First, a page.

A robust reminders app that lets you store and maintain reminders of all types. It’s replaced Reminders for me when it comes to the basics, and it’s worth a look if you want to keep the mundane stuff out of your head and cluttering your mind.

                        Download it here.

                          13. Checkmark 2

                          I use this app

                          for location-based reminders (such as groceries I need to get or single items I need to pick up from various locations). Checkmark is simple to use and a valuable addition to my productivity arsenal.

                          Download it here.

                            14. TeuxDeux

                            Created by Tina Roth Eisenberg and Fictive Kin — Teux Deux is simple and incredibly stellar in terms of design. If you like lists (including the popular “Someday Bucket”) and want to associate dates with tasks, then Teux Deux will be right up your alley.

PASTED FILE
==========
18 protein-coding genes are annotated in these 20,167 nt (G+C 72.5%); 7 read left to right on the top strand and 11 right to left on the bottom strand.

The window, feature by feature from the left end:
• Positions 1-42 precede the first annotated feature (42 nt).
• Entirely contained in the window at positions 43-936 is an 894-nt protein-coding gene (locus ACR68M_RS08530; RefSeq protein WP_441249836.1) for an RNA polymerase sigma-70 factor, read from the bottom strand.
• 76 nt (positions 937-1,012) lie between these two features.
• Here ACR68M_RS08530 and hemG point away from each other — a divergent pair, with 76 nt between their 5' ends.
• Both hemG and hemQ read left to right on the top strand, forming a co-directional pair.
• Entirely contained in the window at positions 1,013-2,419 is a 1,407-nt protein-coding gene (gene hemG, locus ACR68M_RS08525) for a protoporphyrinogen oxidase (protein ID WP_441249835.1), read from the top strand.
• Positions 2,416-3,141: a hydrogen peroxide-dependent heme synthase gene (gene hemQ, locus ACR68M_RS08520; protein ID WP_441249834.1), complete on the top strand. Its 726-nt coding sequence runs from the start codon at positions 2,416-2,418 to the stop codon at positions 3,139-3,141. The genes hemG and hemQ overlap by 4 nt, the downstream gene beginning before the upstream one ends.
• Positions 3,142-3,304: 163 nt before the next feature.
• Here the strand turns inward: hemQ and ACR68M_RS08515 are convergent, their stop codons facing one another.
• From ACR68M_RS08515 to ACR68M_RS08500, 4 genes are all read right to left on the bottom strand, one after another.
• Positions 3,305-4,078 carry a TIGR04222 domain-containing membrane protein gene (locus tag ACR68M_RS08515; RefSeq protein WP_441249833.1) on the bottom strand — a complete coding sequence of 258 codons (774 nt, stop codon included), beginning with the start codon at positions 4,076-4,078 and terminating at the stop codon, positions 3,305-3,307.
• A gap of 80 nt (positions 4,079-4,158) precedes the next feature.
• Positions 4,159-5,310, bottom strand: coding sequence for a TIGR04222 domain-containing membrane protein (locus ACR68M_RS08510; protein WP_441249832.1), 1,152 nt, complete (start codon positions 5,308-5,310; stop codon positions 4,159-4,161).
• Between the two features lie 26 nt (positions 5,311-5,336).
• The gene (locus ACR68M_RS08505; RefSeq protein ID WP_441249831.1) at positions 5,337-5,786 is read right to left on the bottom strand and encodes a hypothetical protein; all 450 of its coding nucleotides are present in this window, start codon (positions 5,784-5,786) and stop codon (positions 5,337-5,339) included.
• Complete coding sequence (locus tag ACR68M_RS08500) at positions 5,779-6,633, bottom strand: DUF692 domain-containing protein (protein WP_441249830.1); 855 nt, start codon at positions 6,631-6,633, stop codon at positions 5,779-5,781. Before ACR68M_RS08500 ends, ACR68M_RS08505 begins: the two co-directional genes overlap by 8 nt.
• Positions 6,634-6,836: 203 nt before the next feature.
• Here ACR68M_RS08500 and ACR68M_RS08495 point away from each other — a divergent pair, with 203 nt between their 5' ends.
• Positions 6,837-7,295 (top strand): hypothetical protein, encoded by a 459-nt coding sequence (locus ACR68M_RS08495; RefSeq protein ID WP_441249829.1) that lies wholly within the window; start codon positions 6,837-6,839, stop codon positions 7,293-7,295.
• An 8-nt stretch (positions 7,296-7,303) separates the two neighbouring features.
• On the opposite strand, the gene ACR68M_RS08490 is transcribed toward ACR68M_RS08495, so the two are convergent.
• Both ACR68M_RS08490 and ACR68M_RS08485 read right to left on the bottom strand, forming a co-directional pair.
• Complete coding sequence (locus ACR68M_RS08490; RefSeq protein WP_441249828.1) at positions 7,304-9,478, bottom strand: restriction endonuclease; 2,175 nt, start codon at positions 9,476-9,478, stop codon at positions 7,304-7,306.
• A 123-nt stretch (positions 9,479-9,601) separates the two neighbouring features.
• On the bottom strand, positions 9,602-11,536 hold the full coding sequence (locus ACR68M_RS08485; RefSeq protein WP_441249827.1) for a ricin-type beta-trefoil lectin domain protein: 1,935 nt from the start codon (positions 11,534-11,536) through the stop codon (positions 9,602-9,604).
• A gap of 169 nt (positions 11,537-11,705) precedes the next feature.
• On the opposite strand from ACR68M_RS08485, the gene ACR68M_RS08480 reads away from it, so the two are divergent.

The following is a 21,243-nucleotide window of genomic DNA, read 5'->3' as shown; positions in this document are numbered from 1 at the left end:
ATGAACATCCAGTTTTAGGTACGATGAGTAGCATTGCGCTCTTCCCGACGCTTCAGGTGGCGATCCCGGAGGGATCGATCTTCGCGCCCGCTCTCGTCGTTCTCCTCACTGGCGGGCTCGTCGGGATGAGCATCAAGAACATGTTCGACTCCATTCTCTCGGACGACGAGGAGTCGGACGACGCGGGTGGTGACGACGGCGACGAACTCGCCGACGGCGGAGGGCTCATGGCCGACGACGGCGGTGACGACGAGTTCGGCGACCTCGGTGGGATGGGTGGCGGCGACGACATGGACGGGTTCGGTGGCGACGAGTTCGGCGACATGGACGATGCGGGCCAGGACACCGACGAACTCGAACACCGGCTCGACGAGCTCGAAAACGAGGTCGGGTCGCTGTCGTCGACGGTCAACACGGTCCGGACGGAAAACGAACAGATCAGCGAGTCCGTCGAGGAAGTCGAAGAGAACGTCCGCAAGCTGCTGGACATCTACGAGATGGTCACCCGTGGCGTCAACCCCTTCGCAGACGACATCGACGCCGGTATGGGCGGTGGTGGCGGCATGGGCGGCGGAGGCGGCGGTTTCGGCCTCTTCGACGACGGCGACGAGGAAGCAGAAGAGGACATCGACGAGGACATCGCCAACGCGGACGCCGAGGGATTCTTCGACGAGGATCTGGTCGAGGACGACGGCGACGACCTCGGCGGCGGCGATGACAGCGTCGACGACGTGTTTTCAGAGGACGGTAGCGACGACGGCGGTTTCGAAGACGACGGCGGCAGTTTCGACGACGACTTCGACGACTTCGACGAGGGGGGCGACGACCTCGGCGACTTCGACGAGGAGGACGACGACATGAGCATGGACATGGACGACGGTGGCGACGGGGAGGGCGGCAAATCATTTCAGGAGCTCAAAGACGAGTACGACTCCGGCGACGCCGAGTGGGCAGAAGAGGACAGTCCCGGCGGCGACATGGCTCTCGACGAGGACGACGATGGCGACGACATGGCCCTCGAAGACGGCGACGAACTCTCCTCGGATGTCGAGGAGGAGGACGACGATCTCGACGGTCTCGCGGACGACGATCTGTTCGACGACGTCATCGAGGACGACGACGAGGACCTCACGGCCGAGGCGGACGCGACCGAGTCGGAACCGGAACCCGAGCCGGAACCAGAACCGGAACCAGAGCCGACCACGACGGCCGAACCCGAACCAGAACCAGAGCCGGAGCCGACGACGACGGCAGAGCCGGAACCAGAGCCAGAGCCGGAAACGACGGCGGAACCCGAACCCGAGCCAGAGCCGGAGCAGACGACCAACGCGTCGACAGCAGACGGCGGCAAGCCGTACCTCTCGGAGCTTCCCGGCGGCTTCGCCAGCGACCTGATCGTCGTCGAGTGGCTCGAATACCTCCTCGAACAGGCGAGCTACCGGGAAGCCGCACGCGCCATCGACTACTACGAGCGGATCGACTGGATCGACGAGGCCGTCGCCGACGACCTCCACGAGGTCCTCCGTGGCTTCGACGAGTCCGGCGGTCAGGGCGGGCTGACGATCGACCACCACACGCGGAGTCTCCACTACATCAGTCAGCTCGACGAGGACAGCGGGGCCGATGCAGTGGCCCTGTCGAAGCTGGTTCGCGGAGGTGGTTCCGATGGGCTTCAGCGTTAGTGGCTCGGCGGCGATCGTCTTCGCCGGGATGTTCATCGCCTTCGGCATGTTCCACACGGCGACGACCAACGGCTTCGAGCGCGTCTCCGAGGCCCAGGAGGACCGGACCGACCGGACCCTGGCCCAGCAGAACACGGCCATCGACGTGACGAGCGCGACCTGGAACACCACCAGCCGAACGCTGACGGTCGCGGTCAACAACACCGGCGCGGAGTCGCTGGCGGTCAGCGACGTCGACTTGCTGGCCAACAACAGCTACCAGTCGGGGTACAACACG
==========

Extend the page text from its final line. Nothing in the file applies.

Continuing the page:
Download it here.

                              15. Wunderlist 

                              Another incredibly popular choice is Wunderlist. Part of 6Wunderkinder’s software family, it sports a gorgeous design and is incredibly functional. We’ve talked about the app a couple of times here at Lifehack, so check those posts out here.

                              Download it here.

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                                16. Nirvana

                                For the GTD enthusiasts, there’s Nirvana. Straight from the source: “Nirvana frees your mind to focus on actually getting things done. If you’ve had enough of generic to-do lists, it’s time for Nirvana.”

                                Download it here.